Though the COVID-19 crisis forced people to stay home, leadership at the Graduate School of Social Service (GSS) recognized that important social services would need to be remotely administered even under quarantine. Families would still need counseling, children with special needs would still need schooling, and older adults would still need support. Recognizing this new reality, the school responded swiftly.

“The COVID-19 pandemic has stretched the GSS community in unprecedented ways,” said Debra M. McPhee, Ph.D., dean of the Graduate School of Social Service. “Very quickly, the school faced new and complex challenges in both logistics and communication. Yet the whole team, including faculty, pulled together to develop the means and opportunity for GSS students to continue remotely with both their studies and their fieldwork.”

Ensuring the health and safety of students has been the school’s and the University’s highest priority, McPhee said. Due to the requirements of New York on Pause, on March 12, GSS had to temporarily suspend all MSW field placements.  The school was able to quickly adjust their standing field guidelines to align with the COVID-19 revised standards issued by the accrediting body, the Council of Social Work Education (CSWE), and the New York State Department of Education. The temporary revisions were designed to help minimize disruption to student’s academic progress.

Some community agencies were able to adjust and switch to offering virtual services to their clients. Many were able to retain their MSW student interns and equip them to continue their placement work remotely; however, many were not. As a result, GSS immediately secured, and even developed, new remote field opportunities for those students who were unable to continue with their initial placement agency.

As GSS pivoted toward remote care, news began to reach them that alumni were falling ill and several alumni had died on the front lines, underscoring the gravity of the situation. Underserved communities that the school has served for generations were being disproportionately affected. Students worked hard to attend to the needs of the community while attending to their own families’ needs.

While not necessarily on the front lines, three students from GSS at Fordham’s Westchester campus were confronted with lessons they never expected to learn. They recently spoke with Fordham News about how COVID-19 upended their lives, but not their education. 

Caring for Older Adults in Westchester and Bangladesh

Sadiq Huq
Sadia Huq

During the day, GSS student Sadia Huq is still working on the phone checking in on her older clients through Westchester Community Services. She is in her first year of the two-year master’s program. At night, she’s on the phone talking to doctors in Bangladesh, managing the care for her father who is sick with COVID-19.

“It’s hard for me to separate that from my work, put my emotions on the side, going through the whole emotional trauma of it all from 8 p.m. to 8 a.m. on the phone with Bangladesh,” said Huq. “I’m at the placement and functional during the day, but it feels like I’m living two different lives.”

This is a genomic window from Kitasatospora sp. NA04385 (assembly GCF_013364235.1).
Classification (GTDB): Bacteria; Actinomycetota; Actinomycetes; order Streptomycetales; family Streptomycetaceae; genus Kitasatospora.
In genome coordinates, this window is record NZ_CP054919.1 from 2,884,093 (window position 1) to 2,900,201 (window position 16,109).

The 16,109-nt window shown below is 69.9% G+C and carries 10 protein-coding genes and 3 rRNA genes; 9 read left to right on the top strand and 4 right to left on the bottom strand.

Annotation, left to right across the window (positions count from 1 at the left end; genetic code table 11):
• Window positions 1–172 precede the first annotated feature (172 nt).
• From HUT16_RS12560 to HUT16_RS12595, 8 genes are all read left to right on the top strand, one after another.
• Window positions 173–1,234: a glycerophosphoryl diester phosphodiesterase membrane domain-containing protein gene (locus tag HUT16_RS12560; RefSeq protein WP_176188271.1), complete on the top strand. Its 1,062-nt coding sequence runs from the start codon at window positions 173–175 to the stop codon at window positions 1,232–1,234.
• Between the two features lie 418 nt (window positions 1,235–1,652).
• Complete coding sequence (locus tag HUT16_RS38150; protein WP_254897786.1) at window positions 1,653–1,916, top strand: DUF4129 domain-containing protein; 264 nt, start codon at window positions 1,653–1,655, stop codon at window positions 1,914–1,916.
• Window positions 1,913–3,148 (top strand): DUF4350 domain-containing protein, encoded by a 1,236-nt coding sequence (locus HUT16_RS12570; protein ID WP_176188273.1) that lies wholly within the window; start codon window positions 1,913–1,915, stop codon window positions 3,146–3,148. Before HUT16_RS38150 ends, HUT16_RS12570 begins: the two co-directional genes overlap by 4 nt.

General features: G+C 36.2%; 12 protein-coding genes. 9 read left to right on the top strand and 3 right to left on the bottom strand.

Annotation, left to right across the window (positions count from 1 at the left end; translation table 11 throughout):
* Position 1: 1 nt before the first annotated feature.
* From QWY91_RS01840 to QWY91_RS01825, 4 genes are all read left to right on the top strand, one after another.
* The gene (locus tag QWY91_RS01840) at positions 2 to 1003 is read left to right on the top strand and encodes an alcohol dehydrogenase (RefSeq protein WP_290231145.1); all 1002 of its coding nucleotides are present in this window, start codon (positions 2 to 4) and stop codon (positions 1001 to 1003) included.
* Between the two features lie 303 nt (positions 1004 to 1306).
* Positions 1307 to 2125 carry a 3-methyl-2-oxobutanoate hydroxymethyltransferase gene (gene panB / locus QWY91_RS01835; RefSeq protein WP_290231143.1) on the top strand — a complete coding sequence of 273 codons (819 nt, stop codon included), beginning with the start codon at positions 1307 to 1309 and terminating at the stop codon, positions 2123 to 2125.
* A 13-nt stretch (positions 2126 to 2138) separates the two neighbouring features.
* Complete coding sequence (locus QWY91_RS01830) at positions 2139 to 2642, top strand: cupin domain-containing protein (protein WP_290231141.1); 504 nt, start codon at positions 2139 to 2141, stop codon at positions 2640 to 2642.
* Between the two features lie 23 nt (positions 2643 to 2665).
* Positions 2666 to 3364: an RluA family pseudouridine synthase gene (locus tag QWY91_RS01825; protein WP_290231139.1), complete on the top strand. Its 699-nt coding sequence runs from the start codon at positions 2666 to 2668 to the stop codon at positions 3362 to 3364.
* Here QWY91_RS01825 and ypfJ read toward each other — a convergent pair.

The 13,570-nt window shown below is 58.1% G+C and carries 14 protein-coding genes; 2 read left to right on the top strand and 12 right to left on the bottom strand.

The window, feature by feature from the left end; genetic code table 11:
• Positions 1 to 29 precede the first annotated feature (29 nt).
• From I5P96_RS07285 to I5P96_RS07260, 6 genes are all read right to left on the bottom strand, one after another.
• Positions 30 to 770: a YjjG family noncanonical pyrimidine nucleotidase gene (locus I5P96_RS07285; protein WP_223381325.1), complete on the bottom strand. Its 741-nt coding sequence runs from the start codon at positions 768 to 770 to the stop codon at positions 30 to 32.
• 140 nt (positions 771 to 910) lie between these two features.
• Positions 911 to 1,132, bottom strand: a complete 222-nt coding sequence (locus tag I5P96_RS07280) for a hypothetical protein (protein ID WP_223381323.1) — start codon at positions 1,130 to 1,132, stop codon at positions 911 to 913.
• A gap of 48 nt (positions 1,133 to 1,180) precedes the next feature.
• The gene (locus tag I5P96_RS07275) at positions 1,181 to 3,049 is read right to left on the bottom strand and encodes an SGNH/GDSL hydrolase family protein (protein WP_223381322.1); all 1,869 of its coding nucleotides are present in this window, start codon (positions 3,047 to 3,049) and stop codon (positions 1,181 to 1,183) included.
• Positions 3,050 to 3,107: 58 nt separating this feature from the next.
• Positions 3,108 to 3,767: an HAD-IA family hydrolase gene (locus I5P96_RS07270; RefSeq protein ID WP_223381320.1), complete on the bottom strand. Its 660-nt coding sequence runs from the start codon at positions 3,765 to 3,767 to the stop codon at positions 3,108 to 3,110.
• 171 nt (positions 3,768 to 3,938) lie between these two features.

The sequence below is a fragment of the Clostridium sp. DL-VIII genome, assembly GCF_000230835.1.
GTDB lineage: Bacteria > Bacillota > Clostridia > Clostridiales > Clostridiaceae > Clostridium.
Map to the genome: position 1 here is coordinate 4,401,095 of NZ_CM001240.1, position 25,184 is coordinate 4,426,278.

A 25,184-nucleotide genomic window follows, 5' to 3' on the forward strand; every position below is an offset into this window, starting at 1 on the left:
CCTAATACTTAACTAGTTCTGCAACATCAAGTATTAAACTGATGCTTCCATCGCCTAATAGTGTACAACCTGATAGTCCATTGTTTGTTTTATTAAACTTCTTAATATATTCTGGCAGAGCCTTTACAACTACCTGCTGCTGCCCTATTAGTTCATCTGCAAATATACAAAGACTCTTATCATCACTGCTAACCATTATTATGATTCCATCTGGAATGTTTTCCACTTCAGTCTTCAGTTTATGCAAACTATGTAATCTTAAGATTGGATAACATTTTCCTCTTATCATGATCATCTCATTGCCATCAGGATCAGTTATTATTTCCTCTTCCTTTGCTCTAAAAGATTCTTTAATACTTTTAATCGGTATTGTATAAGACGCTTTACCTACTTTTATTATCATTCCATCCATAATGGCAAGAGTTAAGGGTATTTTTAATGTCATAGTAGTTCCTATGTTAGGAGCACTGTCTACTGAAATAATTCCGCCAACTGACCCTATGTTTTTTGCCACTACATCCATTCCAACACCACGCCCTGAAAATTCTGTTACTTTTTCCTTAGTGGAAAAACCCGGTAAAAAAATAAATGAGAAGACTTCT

GSS students must complete two field practicums: a generalist placement, which exposes students to foundational social work practice, and an advanced placement in their second year. In the generalist placement, students develop core practice skills across a range of settings with individuals, families, groups, organizations, and communities. In the advanced year, students have an opportunity to develop practice competence in a preferred area of practice. Huq just completed her generalist placement. Like all field placements, Huq has two supervisors, one from Fordham and another at the assigned community agency. She said that they reviewed her client work every week and provided “exceptional support.”

The placement began in September of last year with her visiting six clients in their homes and at nursing homes. She was skeptical of working in geriatrics, but she came to appreciate the generalist placement because it helped her adapt to multiple clients and client needs.

“The clients were mostly isolated and while the phone not very personal, it was very helpful,” she said. “They were able to tell me what they were dealing with emotionally; it was important for them to just vent. None of them had smartphones and it was basically landline.”

She said that in addition to counseling, she was also able to gauge the needs of the clients. Some had lost home care aids during the crisis. She worked with the agency in replacing them.

She became inspired by the resilience of her older clients, two of whom were blind. Part of her effort over the phone was to get the patient to get up and walk around. She was familiar with their homes and she guided them as best she could to complete basic tasks that they could do before quarantine, like getting a glass of water in the kitchen. She said she will always remember such simple accomplishments for the rest of her life.

“I was the only point of contact for some of them,” she said. “Even a twenty-minute phone call helps lessen the isolation.”

Her classwork helped navigate a variety of issues, but a lot of things one learns in books don’t fully prepare you for practice, she said.

“Some are just waiting for you to walk in that door,” she said “I was able to apply the professional boundaries, but I had to struggle when they say things like ‘You’re like my family member’ and ‘I love you.’”

Huq said she was very happy working with Westchester Community Services, and her second placement will be to continue working with the agency, this time with children ages 4 to 16. Her father is still in the hospital.

Shifting from Group Dynamics to Individual Care … and Back Again

Michele Kalt
Michele Kalt